Herbal Essences Naked Cleansing Conditioner isn’t an exact dupe for Wen Sweet Almond Mint Cleansing Conditioner, but it’s close enough. In the right climate, it does the same thing for a fraction of the cost. Still, I prefer Wen. It’s more expensive and doesn’t work well in all climates, but its formula is much gentler. All that mint in the Herbal Essences Cleansing Conditioner can’t be that good for the scalp.

Wen Sweet Almond Mint Cleansing Conditioner Ingredients: Water, Glycerin, Cetyl Alcohol, Cetearyl Alcohol, Stearamidopropyl Dimethylamine, Chamomilla Recutita (Matricaria) Flower Extract, Prunus Serotina (Wild Cherry) Bark Extract, Rosmarinus Officinalis (Rosemary) Leaf Extract, Prunus Amygdalus Dulcis (Sweet Almond) Oil, Aloe Barbadensis Leaf Juice, Hydrolyzed Wheat Protein, Vegetable Oil (Olus Oil), Panthenol, Butylene Glycol, Behentrimonium Methosulfate, Polysorbate 60, PEG-60 Almond Glycerides, Amodimethicone, Citric Acid, Menthol, Phenoxyethanol, Ethylhexylglycerin, Fragrance (Parfum), Hexyl Cinnamal, Limonene, Linalool, Geraniol, Benzyl Benzoate, Hydroxycitronellal, Hydroxyisohexyl 3-Cyclohexene Carboxaldehyde.

Herbal Essences Naked Cleansing Conditioner Ingredients: Water/Eau, Stearyl Alcohol, Cetyl Alcohol, Stearamidopropyl Dimethylamine, Rosmarinus Officinalis (Rosemary) Leaf Extract, Mentha Piperita (Peppermint) Oil, Mentha Arvensis Leaf Oil*, Menthol, Fragrance/Parfum, Glutamic Acid, Dimethicone, Phenoxyethanol, Benzyl Alcohol, Zinc Pyrithione, Citric Acid, Sodium Chloride, Methylchloroisothiazolinone, Methylisothiazolinone. *Field Mint/Menthe Des Champs.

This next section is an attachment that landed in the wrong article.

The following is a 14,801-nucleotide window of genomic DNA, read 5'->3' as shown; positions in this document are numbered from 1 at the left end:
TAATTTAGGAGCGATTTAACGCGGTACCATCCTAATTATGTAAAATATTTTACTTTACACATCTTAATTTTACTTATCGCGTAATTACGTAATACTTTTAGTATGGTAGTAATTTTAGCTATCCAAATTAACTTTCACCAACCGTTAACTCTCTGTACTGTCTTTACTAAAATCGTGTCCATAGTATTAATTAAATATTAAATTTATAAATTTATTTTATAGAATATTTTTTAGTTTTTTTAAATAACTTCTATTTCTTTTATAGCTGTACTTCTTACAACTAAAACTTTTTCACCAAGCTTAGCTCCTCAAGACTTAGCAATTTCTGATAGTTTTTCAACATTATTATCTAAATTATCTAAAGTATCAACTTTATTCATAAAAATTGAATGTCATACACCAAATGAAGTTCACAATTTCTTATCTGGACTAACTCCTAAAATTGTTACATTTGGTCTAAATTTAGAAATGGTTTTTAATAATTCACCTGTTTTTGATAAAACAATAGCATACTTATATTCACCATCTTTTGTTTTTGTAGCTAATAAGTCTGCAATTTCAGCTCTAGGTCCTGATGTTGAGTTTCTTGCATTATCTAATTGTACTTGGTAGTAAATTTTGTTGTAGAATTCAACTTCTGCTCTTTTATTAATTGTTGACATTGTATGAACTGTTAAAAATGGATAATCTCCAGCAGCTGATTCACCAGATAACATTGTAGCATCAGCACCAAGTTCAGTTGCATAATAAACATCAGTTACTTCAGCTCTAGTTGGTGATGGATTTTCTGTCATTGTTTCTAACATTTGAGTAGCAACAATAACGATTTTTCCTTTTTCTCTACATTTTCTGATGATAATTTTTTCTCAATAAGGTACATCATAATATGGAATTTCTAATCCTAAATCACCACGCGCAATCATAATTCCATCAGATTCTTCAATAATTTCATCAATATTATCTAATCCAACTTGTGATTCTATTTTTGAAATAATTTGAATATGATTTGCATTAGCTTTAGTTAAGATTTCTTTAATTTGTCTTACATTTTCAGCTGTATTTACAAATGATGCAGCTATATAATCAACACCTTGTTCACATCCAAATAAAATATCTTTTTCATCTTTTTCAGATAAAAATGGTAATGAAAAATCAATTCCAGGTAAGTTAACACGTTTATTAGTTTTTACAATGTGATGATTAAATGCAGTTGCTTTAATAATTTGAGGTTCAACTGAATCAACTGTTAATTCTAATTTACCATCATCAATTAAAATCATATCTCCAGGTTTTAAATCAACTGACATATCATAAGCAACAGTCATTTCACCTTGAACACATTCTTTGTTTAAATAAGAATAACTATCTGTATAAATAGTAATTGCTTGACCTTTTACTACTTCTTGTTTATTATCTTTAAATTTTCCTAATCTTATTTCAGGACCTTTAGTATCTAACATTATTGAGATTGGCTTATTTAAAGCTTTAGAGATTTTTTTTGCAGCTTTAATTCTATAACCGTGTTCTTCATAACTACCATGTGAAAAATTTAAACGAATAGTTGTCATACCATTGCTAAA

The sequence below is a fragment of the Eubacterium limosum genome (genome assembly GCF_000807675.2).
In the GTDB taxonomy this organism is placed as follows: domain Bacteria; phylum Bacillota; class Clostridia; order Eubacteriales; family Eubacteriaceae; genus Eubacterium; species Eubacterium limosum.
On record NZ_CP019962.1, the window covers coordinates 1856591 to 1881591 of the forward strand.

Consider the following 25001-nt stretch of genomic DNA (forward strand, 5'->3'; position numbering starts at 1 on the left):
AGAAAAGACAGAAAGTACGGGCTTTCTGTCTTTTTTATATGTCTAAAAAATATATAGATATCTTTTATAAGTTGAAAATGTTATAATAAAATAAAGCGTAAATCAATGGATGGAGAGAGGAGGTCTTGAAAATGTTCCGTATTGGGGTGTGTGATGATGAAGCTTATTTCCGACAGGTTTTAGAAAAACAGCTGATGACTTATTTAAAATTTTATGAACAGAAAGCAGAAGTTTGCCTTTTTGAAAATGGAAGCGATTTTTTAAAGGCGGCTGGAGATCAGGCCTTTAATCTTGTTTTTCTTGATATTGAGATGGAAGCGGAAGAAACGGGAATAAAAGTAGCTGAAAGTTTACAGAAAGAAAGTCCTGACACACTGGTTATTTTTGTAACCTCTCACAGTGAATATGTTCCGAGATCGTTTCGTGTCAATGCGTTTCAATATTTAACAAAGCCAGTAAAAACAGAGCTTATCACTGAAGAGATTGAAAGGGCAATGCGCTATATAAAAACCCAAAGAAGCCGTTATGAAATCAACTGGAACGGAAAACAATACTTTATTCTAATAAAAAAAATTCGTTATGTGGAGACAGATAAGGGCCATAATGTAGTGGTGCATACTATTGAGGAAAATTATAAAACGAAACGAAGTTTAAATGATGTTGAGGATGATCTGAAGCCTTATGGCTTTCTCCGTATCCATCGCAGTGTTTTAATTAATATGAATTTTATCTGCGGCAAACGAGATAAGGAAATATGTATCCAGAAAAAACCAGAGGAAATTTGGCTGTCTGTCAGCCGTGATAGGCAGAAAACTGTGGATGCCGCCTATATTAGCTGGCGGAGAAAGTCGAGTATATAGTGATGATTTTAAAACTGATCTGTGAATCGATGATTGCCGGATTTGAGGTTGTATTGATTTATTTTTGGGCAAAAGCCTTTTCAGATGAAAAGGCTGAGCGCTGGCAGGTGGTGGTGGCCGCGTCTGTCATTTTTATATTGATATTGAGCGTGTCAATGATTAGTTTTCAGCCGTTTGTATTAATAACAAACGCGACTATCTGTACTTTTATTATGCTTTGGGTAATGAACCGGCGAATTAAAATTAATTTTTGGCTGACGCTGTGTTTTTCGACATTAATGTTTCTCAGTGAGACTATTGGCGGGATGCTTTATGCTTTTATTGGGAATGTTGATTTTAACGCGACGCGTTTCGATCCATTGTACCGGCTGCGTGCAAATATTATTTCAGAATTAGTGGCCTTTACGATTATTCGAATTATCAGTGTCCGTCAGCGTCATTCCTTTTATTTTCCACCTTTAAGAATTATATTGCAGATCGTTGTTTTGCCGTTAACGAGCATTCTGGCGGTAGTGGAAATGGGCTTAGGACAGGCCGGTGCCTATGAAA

Have you tried these cleansing conditioners? If so, which one is your favourite?

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MonicaP June 20, 2016 - 4:13 pm

I’ve also tried both and I’m the same as you .. not a true fan of cleansing conditioners, but I sometimes use them to refresh my hair instead of scrubbing with shampoo/conditioner.

I like both, but I think I like the Herbal Essence better because the scent lasts in my hair – till the next day. I love when hair product scent lingers in my hair .. and I find it’s pretty rare, so that’s why I like HE better, but really both products seem to perform the same, to me anyway.


Gio June 25, 2016 - 4:28 pm

Monica, they’re just not that effective, are they? Shame, cos I like the idea.

Oh, I like when scents linger on hair, too!

Joanne Weber June 30, 2016 - 4:57 am

Hi Gio! I just used the Loreal cleansing balm and was wondering, will it remove silicones? I have very dry hair and it is wavy and coarse in texture. The cleansing conditioner made my hair moisturized. When I added my styling products my hair had definition and pretty waves. Thank you for your input!

Gio July 2, 2016 - 12:40 am

Joanne, mmm it should help remove at least some of them. You’d know if it doesn’t because your hair will feel and look very weighted down. I’d recommend you keep using L’Oreal Balm regularly, and then once every 10 days or so, use a stronger shampoo to remove the silicones.

Joanne Weber July 2, 2016 - 10:46 pm

Dear Gio,
Thank you very much for your quick and knowledgable response! I appreciate the time and effort you put into your topics. They are very informative and insightful. In the end, I believe we all need to do what’s best for our skin, hair and health! Everyone is different, so we all should adapt to what works for us. Continued success?

Gio July 14, 2016 - 8:56 pm

Joanna, you’re very welcome. And I completely agree. Science can tell us if an ingredient can really do its job, but that doesn’t mean it will work well for everyone. You really never know how something will work for you until you try it. It’s important to know the rules, but we also need to experiment as well.

Thank you! 🙂